Nor were there any specifics on loopholes. Give us just one loophole,
Mr. Boehner. One loophole, can`t you get one?

I mean, our tax code is how many thousands of pages and you can`t give
us one loophole?

Well, on TV and on paper, Republicans refuse to offer details about
just how they are going to get all this revenue they`re talking about.

Secretary Timothy Geithner explained by the Republicans can`t sell the
specifics of their plan.

(BEGIN VIDEO CLIP)

TIMOTHY GEITHNER, TREASURY SECRETARY: And if Republicans would like
to go beyond these reforms, they want to do it differently, they should
tell us how they want to do it. Again, what we can`t do is --

WALLACE: What if they were to propose the Republican budget that they
passed, that they passed the last two years?

GEITHNER: There`s no reason they are going to do that, Chris.

WALLACE: Well, wouldn`t it be as serious as you were proposing your
budget?

GEITHNER: No, but the American people had -- at a long time, take a
careful, hard look at that plan and they found no merit in it.

(END VIDEO CLIP)

SCHULTZ: Yes, this thing called the Ryan plan -- you know, President
Obama continues to take his case to the American people who rejected the
Ryan plan. Today, he answered questions directly on Twitter.

One person asked the president, "Mr. President, why won`t keeping tax
rates low across the board encourage more hires and therefore, more tax
revenue"?

The president responded, "High-end tax cuts do the least for economic
growth and cost almost $ 1 trillion. Extending middle class cuts boosts
consumer demand and growth."

The White House also released a video today showing how President
Obama has been consistent on his message throughout the last couple of
years. It was central to his campaign.

(BEGIN VIDEO CLIP)

BARACK OBAMA, PRESIDENT OF THE UNITED STATES: We need to give tax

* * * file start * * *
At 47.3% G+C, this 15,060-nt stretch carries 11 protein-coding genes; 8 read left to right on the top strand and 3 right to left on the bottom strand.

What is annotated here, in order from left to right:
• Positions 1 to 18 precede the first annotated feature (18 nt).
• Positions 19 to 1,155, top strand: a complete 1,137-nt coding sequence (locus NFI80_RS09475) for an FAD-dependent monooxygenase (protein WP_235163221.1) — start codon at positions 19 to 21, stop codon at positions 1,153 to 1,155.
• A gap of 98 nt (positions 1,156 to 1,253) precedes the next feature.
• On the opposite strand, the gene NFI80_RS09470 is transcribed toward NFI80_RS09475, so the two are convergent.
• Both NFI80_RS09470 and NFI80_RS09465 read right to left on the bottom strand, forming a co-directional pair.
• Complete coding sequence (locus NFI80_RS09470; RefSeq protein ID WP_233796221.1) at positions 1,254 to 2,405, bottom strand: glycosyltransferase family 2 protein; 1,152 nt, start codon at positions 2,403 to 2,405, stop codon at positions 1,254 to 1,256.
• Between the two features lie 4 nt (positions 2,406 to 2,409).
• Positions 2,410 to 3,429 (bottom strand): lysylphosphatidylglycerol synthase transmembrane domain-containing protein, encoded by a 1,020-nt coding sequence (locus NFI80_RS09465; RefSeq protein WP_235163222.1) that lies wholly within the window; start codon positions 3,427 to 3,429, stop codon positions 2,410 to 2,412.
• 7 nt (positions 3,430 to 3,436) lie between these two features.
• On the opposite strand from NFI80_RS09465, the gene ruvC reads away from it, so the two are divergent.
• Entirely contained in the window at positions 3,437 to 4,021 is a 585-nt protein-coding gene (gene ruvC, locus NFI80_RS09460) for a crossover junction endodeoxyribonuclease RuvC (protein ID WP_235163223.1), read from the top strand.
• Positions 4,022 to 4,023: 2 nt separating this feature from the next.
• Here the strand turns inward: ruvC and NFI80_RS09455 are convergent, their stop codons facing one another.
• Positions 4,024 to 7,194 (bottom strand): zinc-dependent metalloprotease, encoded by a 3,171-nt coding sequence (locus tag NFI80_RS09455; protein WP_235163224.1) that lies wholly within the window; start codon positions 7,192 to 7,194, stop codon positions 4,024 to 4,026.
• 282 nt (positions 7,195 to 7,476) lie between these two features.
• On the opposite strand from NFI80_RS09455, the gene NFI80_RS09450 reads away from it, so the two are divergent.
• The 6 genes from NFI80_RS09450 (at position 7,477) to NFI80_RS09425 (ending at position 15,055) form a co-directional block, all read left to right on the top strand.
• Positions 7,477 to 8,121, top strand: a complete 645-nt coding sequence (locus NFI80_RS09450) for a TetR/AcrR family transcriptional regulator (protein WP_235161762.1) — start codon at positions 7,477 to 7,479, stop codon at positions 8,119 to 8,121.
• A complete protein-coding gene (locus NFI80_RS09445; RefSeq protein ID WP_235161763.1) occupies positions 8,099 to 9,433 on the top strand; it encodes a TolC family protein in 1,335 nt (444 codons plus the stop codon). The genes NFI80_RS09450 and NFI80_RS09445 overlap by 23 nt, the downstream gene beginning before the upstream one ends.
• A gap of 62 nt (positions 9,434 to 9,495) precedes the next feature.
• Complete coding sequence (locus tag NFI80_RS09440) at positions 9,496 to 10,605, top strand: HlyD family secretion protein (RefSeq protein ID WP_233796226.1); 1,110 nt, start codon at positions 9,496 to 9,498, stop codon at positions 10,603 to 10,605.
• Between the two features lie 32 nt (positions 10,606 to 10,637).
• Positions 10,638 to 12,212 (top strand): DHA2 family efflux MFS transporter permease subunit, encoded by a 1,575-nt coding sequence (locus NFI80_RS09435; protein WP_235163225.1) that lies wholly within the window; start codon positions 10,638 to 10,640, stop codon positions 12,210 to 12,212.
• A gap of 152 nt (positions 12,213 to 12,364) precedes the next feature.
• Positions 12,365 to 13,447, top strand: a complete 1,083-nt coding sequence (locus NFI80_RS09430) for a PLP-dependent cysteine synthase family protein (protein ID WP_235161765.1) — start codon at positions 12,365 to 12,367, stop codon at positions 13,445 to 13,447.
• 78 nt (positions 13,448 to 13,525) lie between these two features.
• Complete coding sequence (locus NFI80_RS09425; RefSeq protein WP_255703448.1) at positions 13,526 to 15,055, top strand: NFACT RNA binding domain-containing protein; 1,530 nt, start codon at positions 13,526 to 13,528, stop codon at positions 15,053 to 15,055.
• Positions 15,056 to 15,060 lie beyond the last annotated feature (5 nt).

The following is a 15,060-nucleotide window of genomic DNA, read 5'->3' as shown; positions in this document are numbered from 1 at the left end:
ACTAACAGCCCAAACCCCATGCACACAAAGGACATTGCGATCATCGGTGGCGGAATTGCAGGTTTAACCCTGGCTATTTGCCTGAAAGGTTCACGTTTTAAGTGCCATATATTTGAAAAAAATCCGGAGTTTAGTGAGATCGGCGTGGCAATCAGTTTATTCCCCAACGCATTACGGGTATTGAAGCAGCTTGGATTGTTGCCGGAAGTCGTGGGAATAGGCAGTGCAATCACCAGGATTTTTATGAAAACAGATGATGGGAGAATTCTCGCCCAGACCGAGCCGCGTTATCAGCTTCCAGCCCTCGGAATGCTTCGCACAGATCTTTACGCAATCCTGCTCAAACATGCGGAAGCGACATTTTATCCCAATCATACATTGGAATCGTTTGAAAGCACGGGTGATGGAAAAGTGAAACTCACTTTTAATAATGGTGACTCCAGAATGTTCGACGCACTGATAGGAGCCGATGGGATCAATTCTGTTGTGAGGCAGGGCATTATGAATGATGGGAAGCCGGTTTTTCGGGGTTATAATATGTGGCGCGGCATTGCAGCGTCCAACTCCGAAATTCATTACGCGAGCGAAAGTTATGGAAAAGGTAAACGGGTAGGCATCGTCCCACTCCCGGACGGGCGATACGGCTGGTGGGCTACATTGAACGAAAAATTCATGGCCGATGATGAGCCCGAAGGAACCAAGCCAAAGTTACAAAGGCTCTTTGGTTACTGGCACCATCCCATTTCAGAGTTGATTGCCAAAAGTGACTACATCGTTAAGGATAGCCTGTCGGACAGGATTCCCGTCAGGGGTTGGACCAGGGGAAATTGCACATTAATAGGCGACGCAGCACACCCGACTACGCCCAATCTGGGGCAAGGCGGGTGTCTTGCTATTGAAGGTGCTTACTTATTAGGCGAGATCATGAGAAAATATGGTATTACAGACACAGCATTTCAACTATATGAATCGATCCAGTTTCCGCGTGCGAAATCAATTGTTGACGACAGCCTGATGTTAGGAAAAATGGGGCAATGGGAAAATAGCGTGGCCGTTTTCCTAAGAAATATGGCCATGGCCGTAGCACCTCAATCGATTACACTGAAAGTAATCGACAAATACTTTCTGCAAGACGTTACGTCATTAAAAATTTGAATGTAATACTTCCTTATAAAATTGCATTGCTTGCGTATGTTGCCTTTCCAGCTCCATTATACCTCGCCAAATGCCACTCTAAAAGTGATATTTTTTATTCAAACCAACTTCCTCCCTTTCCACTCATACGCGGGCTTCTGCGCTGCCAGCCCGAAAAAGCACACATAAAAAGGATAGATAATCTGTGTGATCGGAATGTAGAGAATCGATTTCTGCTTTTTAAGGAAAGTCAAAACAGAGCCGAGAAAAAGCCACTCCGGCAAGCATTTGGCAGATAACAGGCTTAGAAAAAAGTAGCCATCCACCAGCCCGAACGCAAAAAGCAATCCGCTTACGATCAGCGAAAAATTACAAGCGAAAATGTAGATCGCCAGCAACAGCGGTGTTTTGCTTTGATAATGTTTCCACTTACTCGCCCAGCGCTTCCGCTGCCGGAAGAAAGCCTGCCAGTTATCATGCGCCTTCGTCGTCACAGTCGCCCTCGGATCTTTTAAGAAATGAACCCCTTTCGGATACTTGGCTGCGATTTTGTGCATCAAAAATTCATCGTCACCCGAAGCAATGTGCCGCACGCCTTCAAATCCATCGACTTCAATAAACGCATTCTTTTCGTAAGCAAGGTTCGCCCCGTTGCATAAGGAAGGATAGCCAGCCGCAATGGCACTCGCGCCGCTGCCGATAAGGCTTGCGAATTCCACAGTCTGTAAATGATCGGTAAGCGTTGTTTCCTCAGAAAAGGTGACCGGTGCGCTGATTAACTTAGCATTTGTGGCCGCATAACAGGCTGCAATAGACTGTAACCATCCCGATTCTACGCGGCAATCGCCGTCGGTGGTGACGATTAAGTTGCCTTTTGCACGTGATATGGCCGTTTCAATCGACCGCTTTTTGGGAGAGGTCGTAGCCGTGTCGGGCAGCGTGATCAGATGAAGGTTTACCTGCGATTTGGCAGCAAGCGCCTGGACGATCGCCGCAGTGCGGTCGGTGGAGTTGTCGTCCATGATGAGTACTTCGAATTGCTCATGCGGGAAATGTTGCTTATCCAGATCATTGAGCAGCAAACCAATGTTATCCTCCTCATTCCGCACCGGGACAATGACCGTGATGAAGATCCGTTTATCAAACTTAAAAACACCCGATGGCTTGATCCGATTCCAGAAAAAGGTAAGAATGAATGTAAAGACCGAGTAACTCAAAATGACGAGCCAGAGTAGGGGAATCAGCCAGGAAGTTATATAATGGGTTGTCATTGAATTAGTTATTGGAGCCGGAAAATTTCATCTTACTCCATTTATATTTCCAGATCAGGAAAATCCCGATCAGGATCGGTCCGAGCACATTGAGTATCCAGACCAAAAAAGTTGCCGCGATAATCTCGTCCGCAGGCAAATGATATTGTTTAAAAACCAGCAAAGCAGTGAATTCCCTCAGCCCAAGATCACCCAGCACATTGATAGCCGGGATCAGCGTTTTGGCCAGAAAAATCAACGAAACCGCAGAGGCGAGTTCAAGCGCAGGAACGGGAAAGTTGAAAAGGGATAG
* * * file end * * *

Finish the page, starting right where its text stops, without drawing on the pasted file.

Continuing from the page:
relief to working families trying to raise their kids to keep them healthy,
send them to college, keep a roof over their heads. That`s the choice in
this election. That`s one of the reasons I`m running for a second term as
president.

(END VIDEO CLIP)

SCHULTZ: How quickly we forget. In the words of Secretary Tim
Geithner, this is why Republicans have no choice but accepting the tax
increases on the wealthiest Americans.

(BEGIN VIDEO CLIP)

GEITHNER: Why does it make sense for the country to force tax
increases on all Americans because a small group of Republicans want to
extend for 2 percent of Americans? Why does that make any sense?

There`s no reason why that should happen. We can`t afford those tax
rates. That`s like the deep tragic lesson of the last decade. We can`t
afford them. So we`re not going through -- we`re not going to get to the
end now without a recognition of Republicans of that basic reality.

That`s going to be the responsible thing to do. And my judgment is,
they are going to do it because there`s no alternative to that.

(END VIDEO CLIP)

SCHULTZ: Behind closed doors, Republicans know there`s no
alternative. ABC News reports House Republicans are preparing to extend
the middle class tax cuts and push everything else off into next year.

Two senior Republicans elected officials tell ABC News this doomsday
plan is becoming the most likely scenario.

In public, Republicans are still pretending the election, nah, just
never happened. In private, they know the end is very near and their
options are limited. This is why they put it out today, to change the
conversation, to make people think they really have some plan out there.
They don`t.

Get your cell phones out. I want to know what you think.

Tonight`s question: whose plan is better for the middle class? Text A
for Democrats, text B for Republicans to 622639. You could leave a comment
at our blog at Ed.MSNBC.com. We`ll bring the results later on in the show.

Joining me tonight is Robert Reich, former U.S. labor secretary under
Bill Clinton, now a professor of public policy at U.C.-Berkeley, and author
of "Beyond Outrage."

Mr. Reich, I have been following your writings on all of this. You`re
on top of the story. But in a short phrase, you have gone down this road
how quickly we can explain to the American people who gets hurt.

Let`s just take the Republican plan for what they are presenting. Who
gets hurt in this deal?

ROBERT REICH, FORMER LABOR SECRETARY: It`s reverse Robin Hood, Ed.
It`s the same plan that Paul Ryan and Mitt Romney were touting. It`s
exactly the same.

I mean, they want to have limited deductions for the rich, but will
not specify what those deductions are. They want to raise the age of
eligibility for Medicare, thereby cutting Medicare, hurting a lot of
people.

They want to cut a lot of spending. They are not clear what spending
they want to cut. They just know that a lot of it is domestic
discretionary spending, which means a lot of the programs that the middle
class and the poor in this country depend on, and yet they refuse to raise
tax rates on the rich.

We have been here before. This is deja vu all over again.

SCHULTZ: Well, how troubling is it to you when you hear Speaker
Boehner not protect the mortgage interest? He cannot say in an interview